Release: 4782-03 (CFTC Docket No. 96-04)
For Release: May 1, 2003


CFTC Finds that Ronald M. Schiller, aided by Eugene J. Chesrow, Engaged in a Wide Variety of Trading Schemes that Cheated Customers

WASHINGTON, D.C. – The U.S. Commodity Futures Trading Commission (CFTC) announced today the issuance of an order settling a pending action against Ronald M. Schiller (Schiller) of Highland Park, Illinois, who is registered with the CFTC as a floor broker, and Eugene J. Chesrow, Jr., of Chicago, Illinois, a former floor broker.

The order arises out of a 1996 CFTC administrative proceeding brought against Schiller, Chesrow, and another former floor broker, Emmett J. Whealan, which alleged that during a period of twenty months in the early 1990s, they unlawfully executed live cattle futures trades on the Chicago Mercantile Exchange (CME) to the detriment of Schiller’s customers (see CFTC News Release #3905-96, April 18, 1996). After these charges were brought, Schiller ceased filling customer orders on the CME.

The CFTC’s order, entered on April 29, 2003, finds that between 1991 and 1993, as a floor broker in the back months of the CME’s live cattle futures pit, Schiller engaged in a variety of illegal trading practices that cheated and defrauded customers and benefited his own account. Among other things, the order states that Schiller: 1) took profitable trades for his personal account that he originally executed on behalf of customers; 2) gave customers losing trades that he had originally made for himself; and 3) changed prices on fills given to orders. The order also states that Schiller engaged in other wrongful trading practices with customer orders.

The order further finds that Whealan and Chesrow aided and abetted Schiller’s fraud and entered into trades accommodating Schiller’s indirect bucketing and offsetting of customers’ orders. In addition, the order states that all three respondents made noncompetitive trades and violated record-keeping rules.

Schiller Agrees to Pay Penalty and Have Registration Revoked

Schiller, without admitting or denying the CFTC's allegations, consented to the entry of an order finding that he violated all sections of the CEA and CFTC regulations as charged in the complaint and directing him to cease and desist from further violations; ordering him to pay a $150,000 civil penalty; permanently prohibiting him from trading on the floor of any exchange; and revoking his registration with the CFTC.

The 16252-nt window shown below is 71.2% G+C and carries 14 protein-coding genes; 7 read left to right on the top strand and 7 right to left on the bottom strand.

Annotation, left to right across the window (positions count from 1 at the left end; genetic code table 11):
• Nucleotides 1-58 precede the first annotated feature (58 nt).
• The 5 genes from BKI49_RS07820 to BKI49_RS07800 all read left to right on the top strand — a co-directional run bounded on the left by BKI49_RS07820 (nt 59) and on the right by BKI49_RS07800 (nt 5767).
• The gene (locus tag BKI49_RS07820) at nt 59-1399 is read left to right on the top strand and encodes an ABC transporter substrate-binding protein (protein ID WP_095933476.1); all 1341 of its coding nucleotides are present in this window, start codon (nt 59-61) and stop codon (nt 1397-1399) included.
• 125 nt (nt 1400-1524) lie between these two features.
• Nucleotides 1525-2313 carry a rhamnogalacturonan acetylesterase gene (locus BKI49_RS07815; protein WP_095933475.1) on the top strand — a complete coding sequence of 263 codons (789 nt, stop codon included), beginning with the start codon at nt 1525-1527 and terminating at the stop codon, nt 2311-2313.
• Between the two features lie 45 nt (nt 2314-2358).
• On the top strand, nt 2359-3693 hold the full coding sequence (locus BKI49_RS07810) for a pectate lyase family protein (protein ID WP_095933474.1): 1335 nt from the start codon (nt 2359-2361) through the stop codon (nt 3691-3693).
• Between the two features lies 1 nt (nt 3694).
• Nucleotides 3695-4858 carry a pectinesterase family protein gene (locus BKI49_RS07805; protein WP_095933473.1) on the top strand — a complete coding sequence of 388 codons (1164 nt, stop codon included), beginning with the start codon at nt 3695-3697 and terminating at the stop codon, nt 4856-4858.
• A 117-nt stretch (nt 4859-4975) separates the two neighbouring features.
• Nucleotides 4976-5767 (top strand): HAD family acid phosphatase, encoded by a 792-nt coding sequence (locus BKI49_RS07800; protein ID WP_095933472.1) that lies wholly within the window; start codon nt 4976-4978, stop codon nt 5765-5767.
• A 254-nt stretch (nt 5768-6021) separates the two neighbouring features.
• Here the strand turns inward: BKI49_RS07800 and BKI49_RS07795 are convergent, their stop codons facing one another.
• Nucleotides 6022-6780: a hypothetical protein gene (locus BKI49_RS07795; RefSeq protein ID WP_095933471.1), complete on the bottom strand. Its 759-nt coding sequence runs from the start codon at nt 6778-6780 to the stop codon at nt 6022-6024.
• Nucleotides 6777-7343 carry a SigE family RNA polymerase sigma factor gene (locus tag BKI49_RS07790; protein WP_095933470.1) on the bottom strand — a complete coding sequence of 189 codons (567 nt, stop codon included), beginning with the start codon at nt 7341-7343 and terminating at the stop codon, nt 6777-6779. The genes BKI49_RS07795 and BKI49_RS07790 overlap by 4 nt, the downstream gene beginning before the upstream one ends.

Like Schiller, Chesrow also consented to the entry of an order without admitting or denying the CFTC's allegations. The order requires Chesrow to pay a $50,000 penalty, cease and desist from further violations, and, for a two year period running from the date of the order, not to apply for registration or seek exemption from registration with the Commission in any capacity, nor engage in any activities requiring registration or exemption from registration, except as provided in the Order. The order also prohibits Chesrow, for a period of two years, from trading on the floor of any exchange for his own account or for any account in which he has a direct or indirect interest on any contract market, although Chesrow is permitted to trade off the floor, including electronically, of any contract market for his own account, including as a member, if duly admitted.

Whealan previously settled with the CFTC on similar terms. (See CFTC News Release 4341-99, November 22, 1999.)

The following CFTC Division of Enforcement staff were responsible for the case: Scott R. Williamson, Rosemary Hollinger, Hugh J. Rooney, and Charlotte A. Ohlmiller, and, from the Division of Clearing and Intermediary Oversight, Steven R. Greska.

Media contact:
Rosemary Hollinger, Regional Counsel and Associate Director
CFTC Division of Enforcement
(312) 596-0520

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